Protecting our planet: implementing sustainable plastic materials in the security industry
Amid rising concerns for the environment, there has been increased demand for sustainable practices across all industries. This has gone hand-in-hand with the introduction of new regulations and frameworks, such as the EU’s Sustainable Product Policy Initiative, which aims for ‘green’ products to become the norm for industry use. Initiatives like this are urging companies to prioritize the use of more sustainable materials, and making sustainability a priority for stakeholders.
While altering the security industry product pipeline doesn’t come without challenges, there are now a number of more sustainable alternatives for plastic materials. It’s important for the industry to consider what options are available today and how businesses can adapt their products accordingly.
Where the industry is today
Product design is evolving to meet sustainability demands. There are more and more sustainable materials to choose from compared to ten years ago, providing security companies with an opportunity to adjust their product pipeline for the better. A notable development is the emergence of bio-based plastics, which are either fully or partly made from biological resources. Alongside recycled plastics, these sustainable alternatives offer a wide range of green design opportunities to manufacturers.
While more sustainable options are becoming available, a lot of so-called virgin, fossil-based plastics – particularly polycarbonate-based materials – are still widely used in the security industry. Their long-lasting, resilient design has traditionally been an advantage, but this longevity also presents several challenges. Some plastics can contain hazardous substances which have a toxic effect on the environment. If disposed of via landfill, their long lifecycle means they will remain in the environment for a long time. Alternatively, these plastics might be diverted from landfills to waste-to-energy facilities where they are combusted to generate energy for homes and businesses, generating carbon emissions that harm the planet.
Switching to sustainable alternatives is imperative, yet some security companies remain concerned that more sustainable products may lack the same high quality or longevity as traditional plastics. These are core requirements for security products like network cameras, which need to be durable. While it’s true that sustainable materials were once used solely for short-term products, like packaging, innovations in recent years mean sustainable plastics have advanced hugely. There are now a growing number of more robust and long-lasting alternatives to virgin plastics, which are increasingly recognized as high-end materials to be used in surveillance products.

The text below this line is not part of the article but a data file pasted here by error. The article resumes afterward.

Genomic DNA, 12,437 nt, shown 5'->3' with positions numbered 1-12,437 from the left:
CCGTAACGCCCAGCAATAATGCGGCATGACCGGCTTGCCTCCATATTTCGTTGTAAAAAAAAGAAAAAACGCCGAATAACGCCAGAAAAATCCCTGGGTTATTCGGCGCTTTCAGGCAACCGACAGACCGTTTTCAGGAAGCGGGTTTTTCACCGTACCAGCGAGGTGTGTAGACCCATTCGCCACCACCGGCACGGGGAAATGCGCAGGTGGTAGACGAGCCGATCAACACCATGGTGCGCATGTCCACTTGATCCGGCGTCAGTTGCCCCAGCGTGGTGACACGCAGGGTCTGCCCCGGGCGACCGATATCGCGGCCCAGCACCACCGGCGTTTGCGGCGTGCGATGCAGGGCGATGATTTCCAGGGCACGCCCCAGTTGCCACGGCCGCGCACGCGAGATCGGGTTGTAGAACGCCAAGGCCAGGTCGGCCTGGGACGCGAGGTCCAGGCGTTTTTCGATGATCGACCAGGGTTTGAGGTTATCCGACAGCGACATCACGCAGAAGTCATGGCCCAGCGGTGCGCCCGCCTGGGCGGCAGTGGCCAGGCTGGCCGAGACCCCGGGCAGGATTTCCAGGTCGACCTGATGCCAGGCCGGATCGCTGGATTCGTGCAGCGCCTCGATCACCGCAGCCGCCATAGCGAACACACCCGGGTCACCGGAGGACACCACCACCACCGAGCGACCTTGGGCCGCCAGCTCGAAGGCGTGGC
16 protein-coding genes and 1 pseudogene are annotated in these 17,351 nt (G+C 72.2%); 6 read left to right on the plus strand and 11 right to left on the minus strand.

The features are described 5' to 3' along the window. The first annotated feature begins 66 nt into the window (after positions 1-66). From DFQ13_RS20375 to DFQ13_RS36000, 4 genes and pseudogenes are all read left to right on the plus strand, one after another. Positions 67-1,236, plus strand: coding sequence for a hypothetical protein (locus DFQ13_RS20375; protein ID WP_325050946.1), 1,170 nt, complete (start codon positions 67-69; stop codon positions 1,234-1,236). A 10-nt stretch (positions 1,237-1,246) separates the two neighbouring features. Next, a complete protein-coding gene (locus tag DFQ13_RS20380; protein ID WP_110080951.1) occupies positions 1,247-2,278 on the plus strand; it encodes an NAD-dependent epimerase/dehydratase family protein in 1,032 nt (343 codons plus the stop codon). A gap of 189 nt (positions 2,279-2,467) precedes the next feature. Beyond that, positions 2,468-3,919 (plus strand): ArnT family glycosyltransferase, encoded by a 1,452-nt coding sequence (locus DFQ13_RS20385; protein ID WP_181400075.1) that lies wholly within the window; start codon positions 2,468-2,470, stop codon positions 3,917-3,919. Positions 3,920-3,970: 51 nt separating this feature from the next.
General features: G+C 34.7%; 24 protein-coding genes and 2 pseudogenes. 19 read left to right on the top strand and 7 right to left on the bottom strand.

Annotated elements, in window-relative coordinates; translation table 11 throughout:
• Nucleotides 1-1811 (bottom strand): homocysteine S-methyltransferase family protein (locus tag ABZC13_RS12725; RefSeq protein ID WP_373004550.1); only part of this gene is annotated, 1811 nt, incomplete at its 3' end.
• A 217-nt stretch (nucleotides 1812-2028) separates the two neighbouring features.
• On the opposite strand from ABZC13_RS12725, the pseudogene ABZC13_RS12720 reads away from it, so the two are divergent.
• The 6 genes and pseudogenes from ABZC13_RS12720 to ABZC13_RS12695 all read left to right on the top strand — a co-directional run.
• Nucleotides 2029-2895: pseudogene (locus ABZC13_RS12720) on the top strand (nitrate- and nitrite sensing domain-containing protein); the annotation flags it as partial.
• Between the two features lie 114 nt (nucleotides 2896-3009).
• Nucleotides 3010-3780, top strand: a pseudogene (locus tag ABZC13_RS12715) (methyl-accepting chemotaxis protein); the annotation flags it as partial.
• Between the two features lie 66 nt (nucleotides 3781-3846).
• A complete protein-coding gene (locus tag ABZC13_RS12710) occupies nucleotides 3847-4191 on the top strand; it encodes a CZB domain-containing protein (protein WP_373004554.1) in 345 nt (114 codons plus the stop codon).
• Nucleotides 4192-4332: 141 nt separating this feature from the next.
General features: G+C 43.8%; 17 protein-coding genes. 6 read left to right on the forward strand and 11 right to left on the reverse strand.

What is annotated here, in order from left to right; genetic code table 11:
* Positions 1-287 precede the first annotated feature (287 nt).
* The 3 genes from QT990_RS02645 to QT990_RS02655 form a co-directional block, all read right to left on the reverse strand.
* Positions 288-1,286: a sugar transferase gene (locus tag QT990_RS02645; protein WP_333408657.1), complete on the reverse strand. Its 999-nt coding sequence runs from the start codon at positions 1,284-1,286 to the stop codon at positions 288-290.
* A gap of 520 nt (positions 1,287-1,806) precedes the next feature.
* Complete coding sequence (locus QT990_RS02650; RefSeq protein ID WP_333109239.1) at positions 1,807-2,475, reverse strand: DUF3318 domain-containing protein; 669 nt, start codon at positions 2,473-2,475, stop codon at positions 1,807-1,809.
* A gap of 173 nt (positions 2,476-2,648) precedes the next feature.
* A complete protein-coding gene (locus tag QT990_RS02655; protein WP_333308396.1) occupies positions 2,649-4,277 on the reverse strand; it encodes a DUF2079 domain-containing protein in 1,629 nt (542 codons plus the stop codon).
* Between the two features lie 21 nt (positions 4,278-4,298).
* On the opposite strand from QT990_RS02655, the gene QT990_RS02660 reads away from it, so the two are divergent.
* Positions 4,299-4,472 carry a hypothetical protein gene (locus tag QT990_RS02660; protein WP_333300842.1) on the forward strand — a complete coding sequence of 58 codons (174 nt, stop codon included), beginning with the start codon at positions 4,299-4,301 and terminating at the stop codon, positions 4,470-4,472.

Ensuring high quality materials
The quality of sustainable materials must remain a core priority for manufacturers operating in the security sector – not only to meet customers’ expectations but also to comply with regulations. Manufacturers need to meet the most stringent regulation worldwide if they are to sell their products globally.
Any material used in product design requires extensive testing, whether that is testing outdoors to ensure products work correctly in adverse weather conditions, fail-safe tests to ensure they meet fire safety regulations, or electrical testing to ensure they don’t pose a risk to the end-user.
One challenge is that safety requirements may not be in line with sustainability requirements. Companies can’t jeopardize safety in favor of sustainability, but there is a limited pool of certified sustainable materials that meet safety regulations as well as less available data on these newer materials. As a result, testing is far more extensive for sustainable materials than traditional plastics: it’s core to ensuring they are safe to use and will not hinder the quality or lifetime of the end product.
By testing sustainable materials, manufacturers are able to develop their knowledge of the material and verify its long-term properties. When upgrading existing products or testing recycled materials, for instance, some sustainable materials have been found to be more effective and resilient than the virgin plastics used historically. In fact, it’s become clear that sustainable products can be just as good – if not better – than their plastic counterparts in terms of longevity.